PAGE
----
Both! वह and यह both mean he, she, and it. The difference is in the distance of the object. वह (usually pronounced vo) refers to something or someone that is far away or out of sight, and can also mean "that". यह (usually pronounced ye) refers to someone or something present or being pointed at, and also means "this". So the difference is NOT neither here nor there, the difference IS here and there ;) Hope that helps.
Ps, i am also a learner, so if any of that is wrong, please correct it :)
If I had to guess, it's probably because "She is a woman" sounds more natural than "That is a woman". Hindi ultimately doesn't distinguish between the two since pronouns are gender neutral, unlike in English, but in a majority of cases, when a Hindi speaker says, "वह एक औरत है।" a native English speaker would probably say "She is a woman."
Maybe it doesn't understand that's is the same as that is? Next time flag it and say it should have been accepted. As another learner I thought that is a woman should be accepted too!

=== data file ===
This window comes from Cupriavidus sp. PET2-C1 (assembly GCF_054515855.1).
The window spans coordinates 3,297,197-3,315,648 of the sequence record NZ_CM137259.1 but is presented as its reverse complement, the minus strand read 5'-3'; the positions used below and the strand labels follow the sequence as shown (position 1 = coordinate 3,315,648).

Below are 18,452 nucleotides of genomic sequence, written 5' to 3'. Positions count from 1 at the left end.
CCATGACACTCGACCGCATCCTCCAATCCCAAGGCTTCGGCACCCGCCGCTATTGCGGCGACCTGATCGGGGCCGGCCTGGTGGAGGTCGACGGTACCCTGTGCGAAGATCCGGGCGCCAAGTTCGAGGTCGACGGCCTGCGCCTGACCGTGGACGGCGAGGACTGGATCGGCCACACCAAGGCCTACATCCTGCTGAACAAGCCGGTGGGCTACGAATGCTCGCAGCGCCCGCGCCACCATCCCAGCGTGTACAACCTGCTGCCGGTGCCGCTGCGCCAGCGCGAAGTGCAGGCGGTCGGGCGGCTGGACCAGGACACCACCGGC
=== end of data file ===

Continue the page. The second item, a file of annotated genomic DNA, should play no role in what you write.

The reason why "That's a woman" is incorrect is because the correct translation is "She's a woman" or "She is a woman" (I've tried both and both sentences are accepted).
The word वह can mean "that", "he", or "she" depending on context. When used to mean "he" or "she" there is an implication that the person being referred to is far away from the speaker similar to how "that" refers to an object away from the user.
Hindi's third person pronouns are gender neutral, unlike English which has distinct pronouns for male and female, but the pronouns do distinguish between distance. वह is for people or things that are away from the speak while यह is for objects or people near the speaker.